In one of my own searches for employment, a community I was interviewing with seemed enamored by me. “You’re a wonderful sermonizer,” they said, “you have a kind, pastoral presence, and your experience is impressive. But... our community is not ready for a trans rabbi. I tried to convince them that they were being prejudiced. They didn’t care. Don’t take it personally... it has nothing to do with you or your qualifications.”


I was so shocked I couldn’t find the words to respond. Transphobia is so normalized in our society that they felt comfortable sharing with me their bias. They did not realize they were admitting to illegal employment discrimination.


How could I not take that personally? “It has nothing to do with you, only who you are.”


I know the discrimination we as trans people face says more about those prejudiced against us than it does about us. And yet we are the ones who bear the burden of the prejudice and discrimination. Others’ shortcomings become our struggles.


I’ve thought a lot about this discrimination, and how well-meaning progressive people can so blatantly betray their progressive values. Why would a place which “protects trans children” discriminate against trans adults?


I think the answer is fear. Fear rules so many of our decisions. Fear is the guiding factor in protecting trans children – fear that harm may come to them. Fear is also the guiding factor in the anti-trans legislation – fear that one’s children may live their life in a way that is incongruent with one’s religious values.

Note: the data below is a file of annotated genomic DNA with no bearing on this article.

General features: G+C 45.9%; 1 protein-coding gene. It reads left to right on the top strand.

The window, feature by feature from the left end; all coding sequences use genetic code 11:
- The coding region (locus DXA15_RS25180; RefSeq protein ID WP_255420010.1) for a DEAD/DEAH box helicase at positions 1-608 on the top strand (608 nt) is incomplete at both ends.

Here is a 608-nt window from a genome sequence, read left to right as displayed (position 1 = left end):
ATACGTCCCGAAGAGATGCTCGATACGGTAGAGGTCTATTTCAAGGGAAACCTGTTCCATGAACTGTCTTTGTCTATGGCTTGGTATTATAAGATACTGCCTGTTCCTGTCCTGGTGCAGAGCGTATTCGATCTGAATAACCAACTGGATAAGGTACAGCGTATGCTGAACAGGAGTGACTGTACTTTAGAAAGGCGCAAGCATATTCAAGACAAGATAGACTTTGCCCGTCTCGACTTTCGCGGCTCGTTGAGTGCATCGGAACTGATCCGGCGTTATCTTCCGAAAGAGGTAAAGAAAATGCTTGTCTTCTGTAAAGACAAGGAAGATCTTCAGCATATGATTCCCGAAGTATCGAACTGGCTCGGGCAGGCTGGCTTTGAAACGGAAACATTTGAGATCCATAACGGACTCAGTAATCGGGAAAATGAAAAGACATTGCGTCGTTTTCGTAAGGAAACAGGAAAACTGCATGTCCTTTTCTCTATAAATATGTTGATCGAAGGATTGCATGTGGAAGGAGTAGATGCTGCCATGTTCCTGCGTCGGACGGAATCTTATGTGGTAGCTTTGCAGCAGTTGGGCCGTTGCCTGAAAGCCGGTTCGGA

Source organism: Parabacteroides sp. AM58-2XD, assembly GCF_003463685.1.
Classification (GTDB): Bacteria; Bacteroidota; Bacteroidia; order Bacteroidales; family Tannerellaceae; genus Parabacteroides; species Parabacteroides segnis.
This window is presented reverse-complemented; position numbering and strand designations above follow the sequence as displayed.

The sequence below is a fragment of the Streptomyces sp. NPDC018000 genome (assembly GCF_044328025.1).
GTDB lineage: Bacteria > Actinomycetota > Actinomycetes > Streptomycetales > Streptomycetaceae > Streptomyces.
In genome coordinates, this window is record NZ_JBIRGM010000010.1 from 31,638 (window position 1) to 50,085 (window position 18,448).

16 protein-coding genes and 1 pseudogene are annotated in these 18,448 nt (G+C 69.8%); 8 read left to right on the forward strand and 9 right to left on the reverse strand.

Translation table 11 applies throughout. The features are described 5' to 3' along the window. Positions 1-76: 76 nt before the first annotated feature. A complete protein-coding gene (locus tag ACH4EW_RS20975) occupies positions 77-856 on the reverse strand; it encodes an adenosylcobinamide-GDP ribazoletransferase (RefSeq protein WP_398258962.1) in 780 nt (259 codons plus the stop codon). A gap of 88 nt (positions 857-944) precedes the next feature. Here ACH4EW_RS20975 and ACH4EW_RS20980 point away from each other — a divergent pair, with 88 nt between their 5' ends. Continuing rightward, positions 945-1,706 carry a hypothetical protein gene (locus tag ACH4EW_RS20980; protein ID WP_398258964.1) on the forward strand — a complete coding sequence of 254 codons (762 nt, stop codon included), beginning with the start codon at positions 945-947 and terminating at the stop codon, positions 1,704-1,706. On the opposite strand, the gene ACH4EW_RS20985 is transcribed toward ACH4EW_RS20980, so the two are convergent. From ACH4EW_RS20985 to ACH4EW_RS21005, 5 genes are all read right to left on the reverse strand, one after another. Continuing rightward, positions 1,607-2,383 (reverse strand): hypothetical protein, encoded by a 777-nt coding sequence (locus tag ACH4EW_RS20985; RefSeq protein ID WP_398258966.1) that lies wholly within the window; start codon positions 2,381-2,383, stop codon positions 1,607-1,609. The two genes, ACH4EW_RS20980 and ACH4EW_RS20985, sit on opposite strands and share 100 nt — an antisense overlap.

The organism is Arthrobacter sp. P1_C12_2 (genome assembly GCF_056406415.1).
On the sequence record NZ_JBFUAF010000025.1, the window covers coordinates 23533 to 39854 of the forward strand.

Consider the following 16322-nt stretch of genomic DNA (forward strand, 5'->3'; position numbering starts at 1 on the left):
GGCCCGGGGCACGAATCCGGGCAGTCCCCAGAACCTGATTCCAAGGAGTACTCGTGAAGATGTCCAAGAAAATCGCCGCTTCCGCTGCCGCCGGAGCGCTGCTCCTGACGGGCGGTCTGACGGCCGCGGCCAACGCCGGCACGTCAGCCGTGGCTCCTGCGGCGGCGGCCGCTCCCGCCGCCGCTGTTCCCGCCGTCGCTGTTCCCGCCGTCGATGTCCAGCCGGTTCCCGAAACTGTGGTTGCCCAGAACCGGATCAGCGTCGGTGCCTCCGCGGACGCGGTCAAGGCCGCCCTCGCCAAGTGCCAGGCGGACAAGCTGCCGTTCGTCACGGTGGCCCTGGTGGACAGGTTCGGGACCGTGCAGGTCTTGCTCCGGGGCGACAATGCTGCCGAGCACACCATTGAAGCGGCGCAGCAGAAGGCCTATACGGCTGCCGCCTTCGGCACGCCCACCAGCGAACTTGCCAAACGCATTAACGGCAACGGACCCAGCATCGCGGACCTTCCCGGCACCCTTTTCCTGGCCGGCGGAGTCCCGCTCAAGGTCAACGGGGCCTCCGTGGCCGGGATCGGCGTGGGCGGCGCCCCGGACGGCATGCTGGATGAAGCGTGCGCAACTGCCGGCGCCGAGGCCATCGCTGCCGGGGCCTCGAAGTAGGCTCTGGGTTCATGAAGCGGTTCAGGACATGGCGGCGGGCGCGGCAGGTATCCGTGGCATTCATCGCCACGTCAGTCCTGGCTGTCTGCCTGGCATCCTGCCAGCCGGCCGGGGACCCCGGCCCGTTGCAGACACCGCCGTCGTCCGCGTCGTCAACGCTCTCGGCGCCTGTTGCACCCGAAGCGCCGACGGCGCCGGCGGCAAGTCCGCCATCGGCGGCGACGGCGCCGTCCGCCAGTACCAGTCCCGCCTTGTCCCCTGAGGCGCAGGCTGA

I believe fear is also the prevailing emotion when progressive-minded people discriminate against trans individuals.


I have heard several times throughout my adult trans life, “We’re afraid we might do or say something to offend you.” This has always been a surprising statement to me. Shouldn’t I be the one who is afraid? Why are they afraid?


The truth is, there is always the possibility that someone may say or do something offensive. At any point in time, one of us may say something wrong and inadvertently hurt another person’s feelings. This happens regardless of identity, but the likelihood is increased when someone comes from a different background or experience than we do. So while the fear of offending is ever present, it becomes heightened when interacting with those who may be marginalized by society.


But we cannot let that fear of offending others be what keeps us siloed and separated. Yes, possibility of offense is a risk that comes with introducing diversity to our communities. And, at the same time, I guarantee you that the one in the position to be offended has been offended before, and is fully aware of the risk of being offended again. If we are willing to take the chance of possibly being offended, we should be allowed to take that risk for ourselves.


Let me share another example. I was at a small community in a farming town. I was teaching a lunch and learn on gender beyond the binary in Judaism as a way of coming out to the community. An older member approached me. “Why are you teaching this?” she wanted to know.


“It’s important to me personally,” I said, “because I’m transgender.”


She thought for a moment, clearly troubled by this information. “I’m not sure I agree with that,” she said.


Not the ideal response, but at least she’s honest.


“You don’t have to agree,” I said. “But will you still come to the lunch and learn? We’d love to have you.”